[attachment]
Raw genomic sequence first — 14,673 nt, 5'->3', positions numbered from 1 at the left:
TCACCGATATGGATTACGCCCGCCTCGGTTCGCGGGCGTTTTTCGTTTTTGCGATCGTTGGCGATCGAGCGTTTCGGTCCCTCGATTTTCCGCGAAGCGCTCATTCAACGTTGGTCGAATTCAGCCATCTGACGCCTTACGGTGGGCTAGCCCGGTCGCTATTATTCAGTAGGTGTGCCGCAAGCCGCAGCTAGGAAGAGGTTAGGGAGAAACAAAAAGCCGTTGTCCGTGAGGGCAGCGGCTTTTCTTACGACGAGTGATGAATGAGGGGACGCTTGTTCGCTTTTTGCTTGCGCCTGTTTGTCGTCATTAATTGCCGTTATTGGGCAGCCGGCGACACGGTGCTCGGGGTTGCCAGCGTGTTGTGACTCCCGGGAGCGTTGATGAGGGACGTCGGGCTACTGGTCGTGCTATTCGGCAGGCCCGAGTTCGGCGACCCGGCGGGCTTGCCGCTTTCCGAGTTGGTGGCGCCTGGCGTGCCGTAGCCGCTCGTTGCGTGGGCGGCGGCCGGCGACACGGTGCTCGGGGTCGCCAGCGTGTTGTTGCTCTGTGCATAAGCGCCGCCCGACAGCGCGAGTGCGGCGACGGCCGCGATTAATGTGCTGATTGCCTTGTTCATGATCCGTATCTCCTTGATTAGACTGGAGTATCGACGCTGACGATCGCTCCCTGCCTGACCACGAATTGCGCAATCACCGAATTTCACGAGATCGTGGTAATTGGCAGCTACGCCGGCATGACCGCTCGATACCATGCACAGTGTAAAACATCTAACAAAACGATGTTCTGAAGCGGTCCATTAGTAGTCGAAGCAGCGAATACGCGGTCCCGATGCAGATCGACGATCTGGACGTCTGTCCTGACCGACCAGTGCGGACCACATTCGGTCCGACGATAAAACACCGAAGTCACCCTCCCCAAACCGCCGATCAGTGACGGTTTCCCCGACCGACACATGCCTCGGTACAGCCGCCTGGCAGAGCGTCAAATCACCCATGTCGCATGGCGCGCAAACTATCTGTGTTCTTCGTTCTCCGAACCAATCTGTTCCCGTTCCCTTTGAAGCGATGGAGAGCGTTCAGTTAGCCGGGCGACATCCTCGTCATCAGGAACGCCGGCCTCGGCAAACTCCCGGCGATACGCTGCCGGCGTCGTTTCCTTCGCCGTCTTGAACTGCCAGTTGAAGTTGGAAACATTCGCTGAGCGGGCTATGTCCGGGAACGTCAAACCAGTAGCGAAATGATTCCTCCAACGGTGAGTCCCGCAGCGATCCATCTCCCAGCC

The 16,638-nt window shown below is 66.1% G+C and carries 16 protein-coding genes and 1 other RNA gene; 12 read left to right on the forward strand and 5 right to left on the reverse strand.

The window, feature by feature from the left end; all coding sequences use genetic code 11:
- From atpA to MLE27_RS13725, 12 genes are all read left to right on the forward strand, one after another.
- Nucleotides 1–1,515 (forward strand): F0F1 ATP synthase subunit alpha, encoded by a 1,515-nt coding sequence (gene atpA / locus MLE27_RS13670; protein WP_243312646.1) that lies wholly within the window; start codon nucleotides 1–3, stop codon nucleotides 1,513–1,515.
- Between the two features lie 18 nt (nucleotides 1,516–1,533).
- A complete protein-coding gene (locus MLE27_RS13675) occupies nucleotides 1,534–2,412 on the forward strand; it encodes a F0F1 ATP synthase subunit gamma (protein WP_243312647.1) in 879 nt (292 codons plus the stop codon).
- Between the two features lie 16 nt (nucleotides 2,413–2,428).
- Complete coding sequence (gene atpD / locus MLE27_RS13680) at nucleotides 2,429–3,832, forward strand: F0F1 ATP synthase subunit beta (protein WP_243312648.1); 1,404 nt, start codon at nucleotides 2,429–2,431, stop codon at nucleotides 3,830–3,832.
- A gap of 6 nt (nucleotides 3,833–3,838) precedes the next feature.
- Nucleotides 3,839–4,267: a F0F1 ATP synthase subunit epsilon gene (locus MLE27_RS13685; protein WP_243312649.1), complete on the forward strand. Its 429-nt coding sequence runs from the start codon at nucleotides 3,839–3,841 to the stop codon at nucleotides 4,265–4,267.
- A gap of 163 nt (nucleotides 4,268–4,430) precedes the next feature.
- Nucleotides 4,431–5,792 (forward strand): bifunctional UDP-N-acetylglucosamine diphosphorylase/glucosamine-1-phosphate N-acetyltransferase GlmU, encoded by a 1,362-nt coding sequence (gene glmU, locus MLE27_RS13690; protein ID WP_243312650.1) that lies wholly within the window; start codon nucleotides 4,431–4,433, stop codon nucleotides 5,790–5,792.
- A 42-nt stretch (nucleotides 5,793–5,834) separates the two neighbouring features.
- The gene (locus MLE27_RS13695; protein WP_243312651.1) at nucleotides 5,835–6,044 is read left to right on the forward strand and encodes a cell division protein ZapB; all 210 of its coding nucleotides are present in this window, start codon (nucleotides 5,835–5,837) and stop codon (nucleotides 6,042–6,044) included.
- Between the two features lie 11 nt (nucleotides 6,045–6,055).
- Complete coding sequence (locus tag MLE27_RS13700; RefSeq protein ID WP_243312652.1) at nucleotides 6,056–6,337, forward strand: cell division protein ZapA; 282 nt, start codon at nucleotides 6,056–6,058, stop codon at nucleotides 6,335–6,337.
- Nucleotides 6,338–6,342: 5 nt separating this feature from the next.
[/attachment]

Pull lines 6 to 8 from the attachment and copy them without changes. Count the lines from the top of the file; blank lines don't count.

- Nucleotides 1–1,515 (forward strand): F0F1 ATP synthase subunit alpha, encoded by a 1,515-nt coding sequence (gene atpA / locus MLE27_RS13670; protein WP_243312646.1) that lies wholly within the window; start codon nucleotides 1–3, stop codon nucleotides 1,513–1,515.
- Between the two features lie 18 nt (nucleotides 1,516–1,533).
- A complete protein-coding gene (locus MLE27_RS13675) occupies nucleotides 1,534–2,412 on the forward strand; it encodes a F0F1 ATP synthase subunit gamma (protein WP_243312647.1) in 879 nt (292 codons plus the stop codon).